A concern for anyone going through a separation or divorce is how the property, bank accounts, and other assets you have will be divided when you separate. The first step in the process is figuring out whether the property you have is marital property or separate property.
According to Washington, DC law, if it was accumulated during your marriage, it is marital property in DC.
Marital property in a DC divorce usually includes the assets and debts you acquire during your marriage — it does not matter how something is titled.
If it is a debt accumulated during the marriage, it will be considered marital debt. An example of marital property in DC that surprises many people is a retirement account that is separately titled. The portion of the retirement funds that accumulated during the marriage will be considered marital property.
How the account is titled does not matter as long as the funds were acquired during the marriage.
DC marital property law is based on an equitable division of all marital property. This means that marital property is divided in a fair manner but not necessarily equally.
There is no specific formula for dividing marital assets under DC marital property law however many factors are considered. Examples of some of the factors considered are: how long you have been married; your age and health and ability to work now and in the future; opportunity to acquire assets in the future; your current DC assets and debts; contributions made to the family other than through income such as caring for children, etc.
When is property considered separate?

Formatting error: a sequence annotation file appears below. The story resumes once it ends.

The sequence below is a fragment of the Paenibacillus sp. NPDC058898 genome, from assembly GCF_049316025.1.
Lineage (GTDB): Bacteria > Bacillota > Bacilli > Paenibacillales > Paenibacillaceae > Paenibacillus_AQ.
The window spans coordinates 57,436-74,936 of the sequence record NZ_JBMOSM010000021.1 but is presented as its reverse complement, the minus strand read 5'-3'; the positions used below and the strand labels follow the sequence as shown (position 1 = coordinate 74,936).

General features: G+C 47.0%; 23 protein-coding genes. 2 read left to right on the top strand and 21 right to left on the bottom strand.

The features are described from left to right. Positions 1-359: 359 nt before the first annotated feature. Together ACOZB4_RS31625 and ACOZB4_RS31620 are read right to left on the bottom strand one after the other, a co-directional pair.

Property is separate if one of you owned it prior to your marriage or you inherited it during your marriage.
Funds received as a gift during the marriage may also be considered separate property. However, separate property can lose its separate nature if it is co-mingled with marital property.
A common example of this is when one person owns a house or a condo prior to their marriage and then adds their husband or wife to the deed after marriage.
Another example is when one person receives money as a gift or inheritance during the marriage but deposits the money into a joint account. In these situations, the separate property may be treated as marital property in DC when you divorce.
The next step is determining who should receive which assets.
Sometimes one person may receive the house or condo, and the other receives cash or stocks in exchange. Sometimes the home is sold, and the proceeds of the sale are divided along with the savings and retirement accounts.
There are many ways to divide your DC assets and debts when you separate. If you can settle these issues, a Separation and Property Settlement Agreement will be prepared that documents exactly who will receive which property and who will be responsible for which debt.
This area of the law is complex. To protect yourself, it is best to discuss this with a Washington, DC divorce attorney so you know what your rights and obligations are concerning your property.